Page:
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Will Microsoft Deliver The 'Wow' In Windows 7?

Now that Microsoft has confirmed that multi-touch will be included in the next Windows release, solution providers are wondering to what extent Microsoft will address other issues that exist in the OS.

Tuesday evening at The Wall Street Journal's D: All Things Digital conference in Carlsbad, Calif., Microsoft announced that the next version of Windows, code named Windows 7, will include support for a multi-touch user interface technology similar to that which powers Apple's iPhone.

With Windows Vista, Microsoft expected the 'wow' of the Aero Glass interface to get XP users to switch to Vista, but for a variety of reasons, that didn't happen. So now that Microsoft is talking about multi-touch in Windows 7, some solution providers wonder if Microsoft is once again putting too many eggs in the user interface basket.

"Microsoft made huge strides with shadow copy in Vista and by building true images backup into the OS, but Aero does absolutely zero for me in terms of adding value," said Brian Williams, president of Advantech NW, a Gresham, Ore.-based solution provider.

When Microsoft launches Windows 7 in late 2009, it'll include multi-touch powered tools for editing and arranging digital photos, as well as interactive mapping applications similar to the Concierge offering developed by Microsoft's Surface team. However, the big question Microsoft's channel partners are asking is how businesses will be able to take advantage of multi-touch.

"With multi-touch, there has to be some conceptual sense of practicality from a business perspective, and right now, I can't think of what that would be," said Williams.

At the D: All Things Digital event, Microsoft Chairman Bill Gates said the expansion of user interfaces beyond the keyboard will have a far reaching impact on computing. "In the next few years, the roles of speech, gesture, vision, ink, all of those will become huge. For the person at home and the person at work, that interaction will change dramatically," Gates said.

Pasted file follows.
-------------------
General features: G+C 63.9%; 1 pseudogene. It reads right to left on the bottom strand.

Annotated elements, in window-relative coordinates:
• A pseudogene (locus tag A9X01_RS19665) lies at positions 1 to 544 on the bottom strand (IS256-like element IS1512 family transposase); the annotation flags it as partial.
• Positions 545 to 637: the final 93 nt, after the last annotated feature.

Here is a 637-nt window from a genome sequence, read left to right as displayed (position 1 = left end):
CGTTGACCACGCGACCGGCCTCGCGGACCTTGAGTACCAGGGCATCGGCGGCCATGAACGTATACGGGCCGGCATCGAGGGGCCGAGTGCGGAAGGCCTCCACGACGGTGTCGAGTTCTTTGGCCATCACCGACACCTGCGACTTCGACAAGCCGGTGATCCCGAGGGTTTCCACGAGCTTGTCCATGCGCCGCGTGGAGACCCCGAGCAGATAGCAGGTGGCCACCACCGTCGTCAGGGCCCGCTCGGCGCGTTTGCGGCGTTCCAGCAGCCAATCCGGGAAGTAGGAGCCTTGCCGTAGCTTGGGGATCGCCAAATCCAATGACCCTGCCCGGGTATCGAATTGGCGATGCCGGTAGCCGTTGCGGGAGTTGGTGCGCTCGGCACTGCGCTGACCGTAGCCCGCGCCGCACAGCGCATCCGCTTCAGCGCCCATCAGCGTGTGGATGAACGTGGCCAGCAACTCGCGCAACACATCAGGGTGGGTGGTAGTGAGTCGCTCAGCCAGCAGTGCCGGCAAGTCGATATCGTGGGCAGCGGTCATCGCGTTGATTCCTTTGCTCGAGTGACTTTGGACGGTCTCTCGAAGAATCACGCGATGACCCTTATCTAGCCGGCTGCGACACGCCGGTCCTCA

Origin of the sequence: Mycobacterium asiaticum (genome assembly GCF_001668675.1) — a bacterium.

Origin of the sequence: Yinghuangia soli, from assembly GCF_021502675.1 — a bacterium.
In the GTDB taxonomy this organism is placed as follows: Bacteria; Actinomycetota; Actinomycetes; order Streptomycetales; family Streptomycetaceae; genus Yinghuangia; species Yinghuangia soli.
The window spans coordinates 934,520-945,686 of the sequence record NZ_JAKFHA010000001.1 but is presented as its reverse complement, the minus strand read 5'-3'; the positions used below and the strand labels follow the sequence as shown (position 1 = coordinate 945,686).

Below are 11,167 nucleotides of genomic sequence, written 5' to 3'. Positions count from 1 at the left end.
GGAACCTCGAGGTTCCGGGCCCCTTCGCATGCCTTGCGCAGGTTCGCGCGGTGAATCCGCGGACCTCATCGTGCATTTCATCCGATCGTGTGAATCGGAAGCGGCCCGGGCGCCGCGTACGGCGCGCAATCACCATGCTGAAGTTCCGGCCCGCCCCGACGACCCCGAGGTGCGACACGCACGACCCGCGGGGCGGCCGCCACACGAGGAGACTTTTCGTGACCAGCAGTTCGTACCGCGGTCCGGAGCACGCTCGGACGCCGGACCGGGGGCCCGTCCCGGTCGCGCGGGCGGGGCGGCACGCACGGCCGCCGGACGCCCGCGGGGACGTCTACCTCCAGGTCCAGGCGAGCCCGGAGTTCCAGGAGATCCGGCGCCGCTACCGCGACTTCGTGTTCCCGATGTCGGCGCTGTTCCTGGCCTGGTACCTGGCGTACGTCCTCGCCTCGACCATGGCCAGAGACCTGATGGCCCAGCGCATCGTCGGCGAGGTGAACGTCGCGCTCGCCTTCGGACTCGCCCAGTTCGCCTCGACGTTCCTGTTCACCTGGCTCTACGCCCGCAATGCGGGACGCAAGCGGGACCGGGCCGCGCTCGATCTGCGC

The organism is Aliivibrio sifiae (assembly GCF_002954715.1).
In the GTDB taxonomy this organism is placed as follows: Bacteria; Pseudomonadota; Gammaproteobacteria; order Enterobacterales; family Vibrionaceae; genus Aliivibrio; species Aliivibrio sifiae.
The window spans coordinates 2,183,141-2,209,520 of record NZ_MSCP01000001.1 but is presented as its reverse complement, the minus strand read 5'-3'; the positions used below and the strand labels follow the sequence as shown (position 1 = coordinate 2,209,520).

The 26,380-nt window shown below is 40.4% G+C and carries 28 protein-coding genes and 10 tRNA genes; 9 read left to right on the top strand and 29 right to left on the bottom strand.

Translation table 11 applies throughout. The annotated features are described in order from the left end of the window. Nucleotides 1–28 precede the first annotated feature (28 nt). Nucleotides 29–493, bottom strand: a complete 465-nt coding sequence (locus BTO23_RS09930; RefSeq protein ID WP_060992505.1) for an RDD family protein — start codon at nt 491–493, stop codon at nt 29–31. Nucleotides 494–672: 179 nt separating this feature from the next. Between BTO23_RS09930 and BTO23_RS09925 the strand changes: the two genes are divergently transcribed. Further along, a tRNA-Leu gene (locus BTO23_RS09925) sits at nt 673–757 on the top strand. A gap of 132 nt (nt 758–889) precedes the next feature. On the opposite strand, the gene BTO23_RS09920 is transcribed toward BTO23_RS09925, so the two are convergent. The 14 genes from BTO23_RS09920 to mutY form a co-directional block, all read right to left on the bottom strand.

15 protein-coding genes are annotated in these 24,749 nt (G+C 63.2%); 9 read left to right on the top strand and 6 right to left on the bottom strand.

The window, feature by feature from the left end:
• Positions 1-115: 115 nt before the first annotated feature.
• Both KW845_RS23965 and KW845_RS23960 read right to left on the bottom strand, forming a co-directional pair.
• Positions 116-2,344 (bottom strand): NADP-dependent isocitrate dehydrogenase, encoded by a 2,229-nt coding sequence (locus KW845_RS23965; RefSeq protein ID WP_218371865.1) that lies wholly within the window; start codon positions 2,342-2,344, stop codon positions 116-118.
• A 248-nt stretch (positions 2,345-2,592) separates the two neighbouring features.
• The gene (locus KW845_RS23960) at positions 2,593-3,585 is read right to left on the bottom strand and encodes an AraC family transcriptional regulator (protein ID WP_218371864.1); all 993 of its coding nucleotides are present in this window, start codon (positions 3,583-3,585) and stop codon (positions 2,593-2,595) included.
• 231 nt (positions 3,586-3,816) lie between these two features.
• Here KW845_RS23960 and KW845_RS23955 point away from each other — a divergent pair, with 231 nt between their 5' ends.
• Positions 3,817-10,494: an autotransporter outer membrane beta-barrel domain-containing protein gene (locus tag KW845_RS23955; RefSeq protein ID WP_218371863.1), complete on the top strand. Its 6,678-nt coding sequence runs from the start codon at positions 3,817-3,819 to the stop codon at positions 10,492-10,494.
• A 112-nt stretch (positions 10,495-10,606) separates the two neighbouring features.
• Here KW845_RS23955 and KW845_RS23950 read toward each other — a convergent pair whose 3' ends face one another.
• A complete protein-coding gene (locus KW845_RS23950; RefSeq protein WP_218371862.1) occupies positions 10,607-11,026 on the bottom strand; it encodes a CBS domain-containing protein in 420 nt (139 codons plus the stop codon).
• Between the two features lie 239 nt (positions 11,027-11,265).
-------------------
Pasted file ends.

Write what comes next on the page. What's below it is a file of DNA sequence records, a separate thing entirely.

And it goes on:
However, Travis Fisher, executive vice president at Inacom Information Systems, a Salisbury, Md.-based solution provider, doesn't think multi-touch will see widespread adoption among business users. "I don't think multi-touch will do anything to erase the bad memories of Vista, although it might be a helpful feature for Tablet PCs," Fisher said.

Ron Perkes, vice president of product marketing at Tangent, a Burlingame, Calif.-based system builder that sells a variety of touch-enabled products, says he's seeing rising customer interest in multi-touch technology as a result of products like the iPhone and Surface.

Vista includes support for Pen Flicks, a touch screen technology which lets users navigate pages and change data using on a stylus. The problem, according to Perkes, is that many Vista users aren't aware of the feature because it's buried under several layers of menus, and that's something he expects Microsoft to address in Windows 7.

But even if multi-touch catapults Windows 7 to market success, Microsoft still needs to focus on improving other, more fundamental aspects of the OS, says Steve Bohman, vice president of operations at Columbus Micro, a Columbus, Ohio-based system builder.

"I'm not sure Microsoft is really going to deliver on what customers are actually demanding, which is a secure, stable OS that works without getting in their way," Bohman said.

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